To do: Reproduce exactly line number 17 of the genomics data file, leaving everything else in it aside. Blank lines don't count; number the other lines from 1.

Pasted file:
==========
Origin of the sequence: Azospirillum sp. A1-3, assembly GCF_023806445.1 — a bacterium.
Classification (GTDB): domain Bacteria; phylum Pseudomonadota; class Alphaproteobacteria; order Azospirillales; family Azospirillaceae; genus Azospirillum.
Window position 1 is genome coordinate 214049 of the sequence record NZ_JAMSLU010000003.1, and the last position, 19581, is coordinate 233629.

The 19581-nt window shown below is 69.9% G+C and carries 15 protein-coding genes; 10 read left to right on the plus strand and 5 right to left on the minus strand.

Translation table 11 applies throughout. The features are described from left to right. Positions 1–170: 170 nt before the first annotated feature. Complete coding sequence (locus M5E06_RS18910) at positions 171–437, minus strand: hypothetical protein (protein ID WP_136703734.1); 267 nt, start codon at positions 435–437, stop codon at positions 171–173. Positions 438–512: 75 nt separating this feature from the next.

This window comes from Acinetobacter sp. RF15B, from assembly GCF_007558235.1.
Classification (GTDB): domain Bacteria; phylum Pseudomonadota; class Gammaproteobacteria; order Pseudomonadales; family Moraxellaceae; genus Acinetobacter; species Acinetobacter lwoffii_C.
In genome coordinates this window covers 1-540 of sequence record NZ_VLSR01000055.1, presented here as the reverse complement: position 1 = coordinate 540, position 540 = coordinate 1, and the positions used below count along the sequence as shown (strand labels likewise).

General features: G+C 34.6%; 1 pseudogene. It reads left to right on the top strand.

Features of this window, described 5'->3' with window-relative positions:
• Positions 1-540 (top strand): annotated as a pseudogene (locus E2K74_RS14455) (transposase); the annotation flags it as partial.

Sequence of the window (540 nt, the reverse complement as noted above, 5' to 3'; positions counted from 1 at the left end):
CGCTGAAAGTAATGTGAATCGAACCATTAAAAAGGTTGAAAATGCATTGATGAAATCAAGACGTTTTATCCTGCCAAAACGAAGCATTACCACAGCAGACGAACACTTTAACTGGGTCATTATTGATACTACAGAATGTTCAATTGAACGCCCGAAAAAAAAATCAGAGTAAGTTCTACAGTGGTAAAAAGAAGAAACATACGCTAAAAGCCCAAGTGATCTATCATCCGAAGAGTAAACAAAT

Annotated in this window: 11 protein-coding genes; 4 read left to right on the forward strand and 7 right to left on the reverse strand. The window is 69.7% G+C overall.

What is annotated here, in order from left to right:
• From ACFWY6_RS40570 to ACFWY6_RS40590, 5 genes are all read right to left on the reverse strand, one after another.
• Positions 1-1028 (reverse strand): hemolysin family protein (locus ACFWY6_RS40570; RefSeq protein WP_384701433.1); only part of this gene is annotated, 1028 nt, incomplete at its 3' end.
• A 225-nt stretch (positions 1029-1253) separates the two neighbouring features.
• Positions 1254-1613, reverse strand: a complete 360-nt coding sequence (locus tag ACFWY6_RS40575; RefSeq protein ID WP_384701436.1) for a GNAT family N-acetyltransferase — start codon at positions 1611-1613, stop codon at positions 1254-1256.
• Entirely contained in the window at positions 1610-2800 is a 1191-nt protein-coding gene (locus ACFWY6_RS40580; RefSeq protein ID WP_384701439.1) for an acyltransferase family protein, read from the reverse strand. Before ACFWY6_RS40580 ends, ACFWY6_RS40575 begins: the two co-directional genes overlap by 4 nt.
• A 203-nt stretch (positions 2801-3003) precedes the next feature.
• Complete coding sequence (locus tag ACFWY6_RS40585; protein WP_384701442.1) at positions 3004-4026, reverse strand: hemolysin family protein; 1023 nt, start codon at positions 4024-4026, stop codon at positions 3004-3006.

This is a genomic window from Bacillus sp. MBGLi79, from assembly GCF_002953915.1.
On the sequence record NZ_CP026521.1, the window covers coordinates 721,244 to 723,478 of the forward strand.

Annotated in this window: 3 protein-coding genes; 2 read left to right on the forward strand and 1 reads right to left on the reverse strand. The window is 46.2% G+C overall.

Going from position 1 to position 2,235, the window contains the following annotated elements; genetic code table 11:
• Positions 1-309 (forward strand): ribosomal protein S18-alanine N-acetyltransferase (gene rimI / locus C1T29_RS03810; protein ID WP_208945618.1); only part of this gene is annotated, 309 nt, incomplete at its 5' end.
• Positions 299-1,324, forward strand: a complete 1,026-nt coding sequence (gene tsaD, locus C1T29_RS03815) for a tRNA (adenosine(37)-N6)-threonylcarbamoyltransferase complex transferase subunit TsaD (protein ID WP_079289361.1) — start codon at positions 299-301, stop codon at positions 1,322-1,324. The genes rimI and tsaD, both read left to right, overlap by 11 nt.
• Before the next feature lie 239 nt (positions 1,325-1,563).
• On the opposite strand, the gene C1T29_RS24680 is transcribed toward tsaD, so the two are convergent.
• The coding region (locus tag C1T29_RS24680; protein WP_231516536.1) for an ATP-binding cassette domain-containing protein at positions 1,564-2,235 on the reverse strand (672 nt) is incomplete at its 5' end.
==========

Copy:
• Positions 1-1028 (reverse strand): hemolysin family protein (locus ACFWY6_RS40570; RefSeq protein WP_384701433.1); only part of this gene is annotated, 1028 nt, incomplete at its 3' end.